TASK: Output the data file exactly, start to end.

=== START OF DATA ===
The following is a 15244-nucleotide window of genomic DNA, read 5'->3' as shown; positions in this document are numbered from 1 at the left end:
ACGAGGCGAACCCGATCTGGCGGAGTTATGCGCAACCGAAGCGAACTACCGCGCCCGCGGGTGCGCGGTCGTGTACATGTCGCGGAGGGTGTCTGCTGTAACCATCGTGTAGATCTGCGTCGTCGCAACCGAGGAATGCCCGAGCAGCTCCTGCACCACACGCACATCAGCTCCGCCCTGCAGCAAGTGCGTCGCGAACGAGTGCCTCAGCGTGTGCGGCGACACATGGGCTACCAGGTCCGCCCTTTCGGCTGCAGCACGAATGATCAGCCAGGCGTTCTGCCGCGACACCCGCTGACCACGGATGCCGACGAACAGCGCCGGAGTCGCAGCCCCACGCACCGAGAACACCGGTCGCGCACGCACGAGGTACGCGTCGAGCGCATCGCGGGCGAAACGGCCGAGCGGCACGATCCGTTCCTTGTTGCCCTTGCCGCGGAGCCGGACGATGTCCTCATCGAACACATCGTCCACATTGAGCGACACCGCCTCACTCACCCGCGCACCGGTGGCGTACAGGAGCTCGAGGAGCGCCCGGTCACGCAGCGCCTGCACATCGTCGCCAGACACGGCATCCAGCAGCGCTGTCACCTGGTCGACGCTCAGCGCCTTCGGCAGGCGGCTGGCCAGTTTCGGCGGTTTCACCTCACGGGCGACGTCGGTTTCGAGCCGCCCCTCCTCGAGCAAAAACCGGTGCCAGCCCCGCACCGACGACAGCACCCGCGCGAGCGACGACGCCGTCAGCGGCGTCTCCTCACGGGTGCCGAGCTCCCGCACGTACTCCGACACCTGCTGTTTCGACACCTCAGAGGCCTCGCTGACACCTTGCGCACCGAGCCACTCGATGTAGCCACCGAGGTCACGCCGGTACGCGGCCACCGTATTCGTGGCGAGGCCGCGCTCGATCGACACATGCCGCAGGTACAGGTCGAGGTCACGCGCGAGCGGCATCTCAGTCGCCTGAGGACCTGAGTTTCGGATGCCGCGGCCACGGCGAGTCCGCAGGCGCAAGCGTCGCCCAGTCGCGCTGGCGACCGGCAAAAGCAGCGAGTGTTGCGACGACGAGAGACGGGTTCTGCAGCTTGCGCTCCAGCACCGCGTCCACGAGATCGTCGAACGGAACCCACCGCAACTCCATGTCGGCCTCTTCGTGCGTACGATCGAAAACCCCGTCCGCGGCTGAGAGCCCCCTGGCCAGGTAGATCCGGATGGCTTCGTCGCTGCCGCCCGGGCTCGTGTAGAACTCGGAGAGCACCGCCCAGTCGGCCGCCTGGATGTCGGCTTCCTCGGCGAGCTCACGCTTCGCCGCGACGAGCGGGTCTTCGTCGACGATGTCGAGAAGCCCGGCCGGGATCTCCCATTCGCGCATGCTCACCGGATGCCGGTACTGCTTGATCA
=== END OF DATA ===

The following is a 15244-nucleotide window of genomic DNA, read 5'->3' as shown; positions in this document are numbered from 1 at the left end:
ACGAGGCGAACCCGATCTGGCGGAGTTATGCGCAACCGAAGCGAACTACCGCGCCCGCGGGTGCGCGGTCGTGTACATGTCGCGGAGGGTGTCTGCTGTAACCATCGTGTAGATCTGCGTCGTCGCAACCGAGGAATGCCCGAGCAGCTCCTGCACCACACGCACATCAGCTCCGCCCTGCAGCAAGTGCGTCGCGAACGAGTGCCTCAGCGTGTGCGGCGACACATGGGCTACCAGGTCCGCCCTTTCGGCTGCAGCACGAATGATCAGCCAGGCGTTCTGCCGCGACACCCGCTGACCACGGATGCCGACGAACAGCGCCGGAGTCGCAGCCCCACGCACCGAGAACACCGGTCGCGCACGCACGAGGTACGCGTCGAGCGCATCGCGGGCGAAACGGCCGAGCGGCACGATCCGTTCCTTGTTGCCCTTGCCGCGGAGCCGGACGATGTCCTCATCGAACACATCGTCCACATTGAGCGACACCGCCTCACTCACCCGCGCACCGGTGGCGTACAGGAGCTCGAGGAGCGCCCGGTCACGCAGCGCCTGCACATCGTCGCCAGACACGGCATCCAGCAGCGCTGTCACCTGGTCGACGCTCAGCGCCTTCGGCAGGCGGCTGGCCAGTTTCGGCGGTTTCACCTCACGGGCGACGTCGGTTTCGAGCCGCCCCTCCTCGAGCAAAAACCGGTGCCAGCCCCGCACCGACGACAGCACCCGCGCGAGCGACGACGCCGTCAGCGGCGTCTCCTCACGGGTGCCGAGCTCCCGCACGTACTCCGACACCTGCTGTTTCGACACCTCAGAGGCCTCGCTGACACCTTGCGCACCGAGCCACTCGATGTAGCCACCGAGGTCACGCCGGTACGCGGCCACCGTATTCGTGGCGAGGCCGCGCTCGATCGACACATGCCGCAGGTACAGGTCGAGGTCACGCGCGAGCGGCATCTCAGTCGCCTGAGGACCTGAGTTTCGGATGCCGCGGCCACGGCGAGTCCGCAGGCGCAAGCGTCGCCCAGTCGCGCTGGCGACCGGCAAAAGCAGCGAGTGTTGCGACGACGAGAGACGGGTTCTGCAGCTTGCGCTCCAGCACCGCGTCCACGAGATCGTCGAACGGAACCCACCGCAACTCCATGTCGGCCTCTTCGTGCGTACGATCGAAAACCCCGTCCGCGGCTGAGAGCCCCCTGGCCAGGTAGATCCGGATGGCTTCGTCGCTGCCGCCCGGGCTCGTGTAGAACTCGGAGAGCACCGCCCAGTCGGCCGCCTGGATGTCGGCTTCCTCGGCGAGCTCACGCTTCGCCGCGACGAGCGGGTCTTCGTCGACGATGTCGAGAAGCCCGGCCGGGATCTCCCATTCGCGCATGCTCACCGGATGCCGGTACTGCTTGATCA